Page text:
Child dies due to encephalitis in Muzaffarpur, toll in Bihar reaches 4 this year
The total number of deaths in the state due to Japanese encephalitis (JE) and AES, which is a cluster of diseases, involving the brain, has now gone up to four this year.
A three-year old female child, Shivani Kumari, died of acute encephalitis syndrome (AES) at the Sri Krishna Medical College Hospital (SKMCH) in Bihar’s Muzaffarpur district, around 72 km north of Patna, Tuesday evening, hospital officials said on Wednesday.
The total number of deaths in the state due to Japanese encephalitis (JE) and AES, which is a cluster of diseases, involving the brain, has now gone up to four this year. Of these, three deaths were known cases of AES and one of JE. One death each has been reported from Sitamarhi, Vaishali, Patna and Muzaffarpur district, said state health officials.
SKMCH superintendent, Dr Babu Saheb Jha confirmed that the child died of AES on May 31.
Shivani, who was brought to the SKMCH on May 31 from Muzaffarpur’s Kanti block, a distance of 16 km (approx.), died the same day. This is the first death due to AES so far this year of a child dying the same day on being admitted to a medical college hospital, pointing to a delay in getting the patient to the SKMCH, a tertiary care centre, having 100 beds in the paediatric intensive care unit (PICU).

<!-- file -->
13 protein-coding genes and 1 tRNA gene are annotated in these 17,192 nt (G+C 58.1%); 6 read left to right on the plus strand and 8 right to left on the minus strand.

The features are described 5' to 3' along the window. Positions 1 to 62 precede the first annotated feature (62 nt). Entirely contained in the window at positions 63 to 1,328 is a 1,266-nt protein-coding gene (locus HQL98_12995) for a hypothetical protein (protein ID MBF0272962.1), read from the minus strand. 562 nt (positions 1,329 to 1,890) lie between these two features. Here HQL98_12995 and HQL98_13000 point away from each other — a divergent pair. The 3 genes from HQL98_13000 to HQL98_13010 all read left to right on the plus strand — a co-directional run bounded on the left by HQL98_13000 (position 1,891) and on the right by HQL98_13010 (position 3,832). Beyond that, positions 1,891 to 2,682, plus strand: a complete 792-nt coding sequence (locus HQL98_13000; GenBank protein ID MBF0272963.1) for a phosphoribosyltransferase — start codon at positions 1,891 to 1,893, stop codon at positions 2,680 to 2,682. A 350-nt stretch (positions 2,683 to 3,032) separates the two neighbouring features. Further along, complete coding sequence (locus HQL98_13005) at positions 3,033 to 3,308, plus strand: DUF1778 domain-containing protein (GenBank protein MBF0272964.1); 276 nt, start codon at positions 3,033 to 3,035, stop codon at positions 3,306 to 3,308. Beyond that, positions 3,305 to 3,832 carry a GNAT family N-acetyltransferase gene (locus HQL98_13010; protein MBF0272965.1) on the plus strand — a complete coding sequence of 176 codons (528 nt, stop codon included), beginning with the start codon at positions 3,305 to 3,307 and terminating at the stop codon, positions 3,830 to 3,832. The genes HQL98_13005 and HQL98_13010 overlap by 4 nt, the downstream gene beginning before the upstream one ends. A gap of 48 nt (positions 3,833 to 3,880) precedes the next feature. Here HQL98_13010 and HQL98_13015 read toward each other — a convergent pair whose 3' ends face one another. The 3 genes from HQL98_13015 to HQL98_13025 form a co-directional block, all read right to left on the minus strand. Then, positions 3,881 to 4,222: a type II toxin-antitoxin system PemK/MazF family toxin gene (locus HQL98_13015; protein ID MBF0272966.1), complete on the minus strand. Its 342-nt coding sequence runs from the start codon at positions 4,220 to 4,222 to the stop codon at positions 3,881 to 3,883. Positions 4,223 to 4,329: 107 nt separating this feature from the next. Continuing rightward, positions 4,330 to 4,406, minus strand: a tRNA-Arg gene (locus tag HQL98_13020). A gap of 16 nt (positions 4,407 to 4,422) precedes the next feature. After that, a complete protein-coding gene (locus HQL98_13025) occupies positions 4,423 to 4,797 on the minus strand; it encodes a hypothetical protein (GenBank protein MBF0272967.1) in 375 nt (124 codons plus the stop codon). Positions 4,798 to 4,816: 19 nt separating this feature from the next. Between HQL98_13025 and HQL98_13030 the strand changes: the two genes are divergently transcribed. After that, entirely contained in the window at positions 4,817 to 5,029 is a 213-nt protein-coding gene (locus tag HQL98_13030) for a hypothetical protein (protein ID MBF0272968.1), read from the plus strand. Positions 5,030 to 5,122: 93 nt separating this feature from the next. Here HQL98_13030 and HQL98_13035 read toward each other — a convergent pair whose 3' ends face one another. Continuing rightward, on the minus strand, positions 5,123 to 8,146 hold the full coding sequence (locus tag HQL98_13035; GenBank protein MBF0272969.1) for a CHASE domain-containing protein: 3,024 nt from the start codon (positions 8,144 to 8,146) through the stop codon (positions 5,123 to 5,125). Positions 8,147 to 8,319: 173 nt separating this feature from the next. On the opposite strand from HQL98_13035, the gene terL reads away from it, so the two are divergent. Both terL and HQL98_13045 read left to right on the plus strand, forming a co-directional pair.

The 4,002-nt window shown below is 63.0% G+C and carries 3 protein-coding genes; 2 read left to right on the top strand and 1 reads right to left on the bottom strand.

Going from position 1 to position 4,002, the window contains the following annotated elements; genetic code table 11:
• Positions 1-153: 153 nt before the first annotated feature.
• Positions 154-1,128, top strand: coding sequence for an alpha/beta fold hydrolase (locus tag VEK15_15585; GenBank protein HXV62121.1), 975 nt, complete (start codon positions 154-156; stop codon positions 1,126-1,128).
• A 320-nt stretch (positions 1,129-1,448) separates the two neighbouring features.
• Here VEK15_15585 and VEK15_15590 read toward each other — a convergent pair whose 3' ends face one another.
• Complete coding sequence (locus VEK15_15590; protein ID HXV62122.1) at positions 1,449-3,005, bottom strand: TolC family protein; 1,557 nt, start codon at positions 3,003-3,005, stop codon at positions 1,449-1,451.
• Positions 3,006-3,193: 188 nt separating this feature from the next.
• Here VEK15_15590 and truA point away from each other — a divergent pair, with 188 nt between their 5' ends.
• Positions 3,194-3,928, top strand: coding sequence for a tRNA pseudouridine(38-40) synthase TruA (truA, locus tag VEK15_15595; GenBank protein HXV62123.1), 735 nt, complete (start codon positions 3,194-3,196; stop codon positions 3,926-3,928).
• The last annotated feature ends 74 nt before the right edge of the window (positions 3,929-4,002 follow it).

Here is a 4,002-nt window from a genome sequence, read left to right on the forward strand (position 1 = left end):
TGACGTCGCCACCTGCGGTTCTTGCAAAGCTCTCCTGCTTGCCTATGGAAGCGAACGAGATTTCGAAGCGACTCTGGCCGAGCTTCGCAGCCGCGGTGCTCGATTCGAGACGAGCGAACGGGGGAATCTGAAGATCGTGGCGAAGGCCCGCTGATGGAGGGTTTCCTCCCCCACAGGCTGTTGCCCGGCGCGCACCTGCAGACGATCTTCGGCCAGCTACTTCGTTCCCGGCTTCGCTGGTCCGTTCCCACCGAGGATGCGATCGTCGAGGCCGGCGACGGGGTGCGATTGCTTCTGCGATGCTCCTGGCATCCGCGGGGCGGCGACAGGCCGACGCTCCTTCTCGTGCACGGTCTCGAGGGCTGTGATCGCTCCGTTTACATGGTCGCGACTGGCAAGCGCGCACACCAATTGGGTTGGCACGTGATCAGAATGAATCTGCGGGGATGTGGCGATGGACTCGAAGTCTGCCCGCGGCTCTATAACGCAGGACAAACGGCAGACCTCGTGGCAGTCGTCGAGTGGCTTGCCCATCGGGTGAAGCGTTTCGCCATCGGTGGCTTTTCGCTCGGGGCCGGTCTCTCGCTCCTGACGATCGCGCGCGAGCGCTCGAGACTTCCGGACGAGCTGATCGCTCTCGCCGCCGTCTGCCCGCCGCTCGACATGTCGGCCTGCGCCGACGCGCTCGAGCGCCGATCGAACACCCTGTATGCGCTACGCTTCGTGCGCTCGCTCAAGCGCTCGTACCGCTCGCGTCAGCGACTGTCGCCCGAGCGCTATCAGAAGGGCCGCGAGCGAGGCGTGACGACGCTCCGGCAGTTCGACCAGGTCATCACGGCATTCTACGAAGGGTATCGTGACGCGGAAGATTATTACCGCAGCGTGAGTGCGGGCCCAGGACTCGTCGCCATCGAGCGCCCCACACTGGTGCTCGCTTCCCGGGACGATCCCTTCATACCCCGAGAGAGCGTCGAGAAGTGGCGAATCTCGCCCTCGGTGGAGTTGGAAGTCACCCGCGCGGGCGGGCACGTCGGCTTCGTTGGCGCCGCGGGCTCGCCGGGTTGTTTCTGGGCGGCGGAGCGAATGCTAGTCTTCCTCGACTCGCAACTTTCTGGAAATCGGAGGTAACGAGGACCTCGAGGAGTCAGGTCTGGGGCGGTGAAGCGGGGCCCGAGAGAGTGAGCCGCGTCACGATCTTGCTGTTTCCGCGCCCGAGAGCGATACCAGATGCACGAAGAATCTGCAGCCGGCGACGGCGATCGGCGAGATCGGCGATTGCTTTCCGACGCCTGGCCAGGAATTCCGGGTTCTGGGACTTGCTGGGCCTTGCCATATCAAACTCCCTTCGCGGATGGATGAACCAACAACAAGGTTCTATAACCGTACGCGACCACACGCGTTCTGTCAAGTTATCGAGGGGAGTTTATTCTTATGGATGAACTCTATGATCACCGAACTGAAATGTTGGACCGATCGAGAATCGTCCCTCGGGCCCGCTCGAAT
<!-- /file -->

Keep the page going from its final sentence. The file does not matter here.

“Shivani, developed convulsion at 5am on May 31, despite having dinner the previous day. Deepak Paswan, her father, who is my brother, took her to the Kanti health facility around 8am. She was subsequently referred to the SKMCH, but she died there later in the evening,” said Sanju Devi, the victim’s paternal aunt.
The state health department issued a three-point advisory, called “Chamki ko Dhamki”, in April 2020, advising people to compulsorily feed children at night, check for convulsion or loss of consciousness in the morning and to rush such patients to the nearest health centre.
The state government has also tied up at least two vehicles per panchayat under the chief minister’s rural transportation scheme and allows reimbursement of fare between ₹400 and ₹1,000 to transport AES children to the nearest health facility by any mode of transport, even if it was a private vehicle.
Till May 31 this year, the SKMCH has reported 45 admissions of children suffering from AES, of which 41 have been cured and discharged, three died and one left against medical advice.
Bihar, till May 30, reported 56 cases of AES/JE across its 12 AES-endemic districts of which 28 were from Muzaffarpur, seven from East Champaran, five from Sitamarhi, four from Saran, 3 from Vaishali, 2 each from Patna and West Champaran and one each from Araria, Jehanabad, Khagaria, Samastipur and Jamui.